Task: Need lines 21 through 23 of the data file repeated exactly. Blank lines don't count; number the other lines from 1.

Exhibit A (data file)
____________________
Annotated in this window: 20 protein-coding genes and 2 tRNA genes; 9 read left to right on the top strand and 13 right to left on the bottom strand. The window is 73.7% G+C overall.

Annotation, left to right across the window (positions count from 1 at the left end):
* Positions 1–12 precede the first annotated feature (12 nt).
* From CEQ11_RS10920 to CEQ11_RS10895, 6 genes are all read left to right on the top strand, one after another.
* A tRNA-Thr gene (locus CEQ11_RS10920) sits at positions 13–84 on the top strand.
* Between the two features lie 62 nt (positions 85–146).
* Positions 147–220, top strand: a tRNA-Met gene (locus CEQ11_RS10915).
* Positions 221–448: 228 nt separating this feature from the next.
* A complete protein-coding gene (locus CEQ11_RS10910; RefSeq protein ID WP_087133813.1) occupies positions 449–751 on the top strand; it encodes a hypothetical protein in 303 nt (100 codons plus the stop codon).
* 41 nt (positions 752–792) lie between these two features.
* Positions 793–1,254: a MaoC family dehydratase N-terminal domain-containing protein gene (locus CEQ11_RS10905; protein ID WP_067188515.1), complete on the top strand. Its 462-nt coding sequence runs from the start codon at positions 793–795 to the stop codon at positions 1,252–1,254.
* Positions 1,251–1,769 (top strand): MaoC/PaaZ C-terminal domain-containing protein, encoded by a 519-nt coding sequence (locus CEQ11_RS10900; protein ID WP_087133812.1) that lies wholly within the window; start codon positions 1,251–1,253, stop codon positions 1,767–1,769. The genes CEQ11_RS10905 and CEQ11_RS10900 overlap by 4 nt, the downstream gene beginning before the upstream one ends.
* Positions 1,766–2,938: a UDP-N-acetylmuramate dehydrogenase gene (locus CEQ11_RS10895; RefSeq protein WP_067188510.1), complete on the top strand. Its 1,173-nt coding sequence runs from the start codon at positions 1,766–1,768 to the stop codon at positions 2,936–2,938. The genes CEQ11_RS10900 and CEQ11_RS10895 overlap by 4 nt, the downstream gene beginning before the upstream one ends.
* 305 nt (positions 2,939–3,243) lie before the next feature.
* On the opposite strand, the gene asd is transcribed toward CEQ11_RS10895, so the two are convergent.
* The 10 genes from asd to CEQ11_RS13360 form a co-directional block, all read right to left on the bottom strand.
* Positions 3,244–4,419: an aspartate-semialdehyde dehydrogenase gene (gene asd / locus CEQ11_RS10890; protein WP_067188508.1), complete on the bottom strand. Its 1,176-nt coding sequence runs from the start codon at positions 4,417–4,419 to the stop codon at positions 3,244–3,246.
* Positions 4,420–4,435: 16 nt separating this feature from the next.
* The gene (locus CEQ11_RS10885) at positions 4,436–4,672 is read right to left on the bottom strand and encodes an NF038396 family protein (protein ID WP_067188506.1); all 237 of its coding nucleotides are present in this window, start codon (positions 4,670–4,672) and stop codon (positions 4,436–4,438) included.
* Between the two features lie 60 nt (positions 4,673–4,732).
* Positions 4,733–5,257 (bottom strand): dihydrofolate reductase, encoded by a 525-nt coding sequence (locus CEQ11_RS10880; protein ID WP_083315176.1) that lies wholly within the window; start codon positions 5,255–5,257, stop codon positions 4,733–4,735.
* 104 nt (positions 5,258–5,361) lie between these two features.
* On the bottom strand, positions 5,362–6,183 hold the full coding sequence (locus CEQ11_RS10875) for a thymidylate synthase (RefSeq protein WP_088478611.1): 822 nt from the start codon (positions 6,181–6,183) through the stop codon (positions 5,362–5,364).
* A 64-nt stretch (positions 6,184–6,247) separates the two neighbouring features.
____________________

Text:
* Positions 4,733–5,257 (bottom strand): dihydrofolate reductase, encoded by a 525-nt coding sequence (locus CEQ11_RS10880; protein ID WP_083315176.1) that lies wholly within the window; start codon positions 5,255–5,257, stop codon positions 4,733–4,735.
* 104 nt (positions 5,258–5,361) lie between these two features.
* On the bottom strand, positions 5,362–6,183 hold the full coding sequence (locus CEQ11_RS10875) for a thymidylate synthase (RefSeq protein WP_088478611.1): 822 nt from the start codon (positions 6,181–6,183) through the stop codon (positions 5,362–5,364).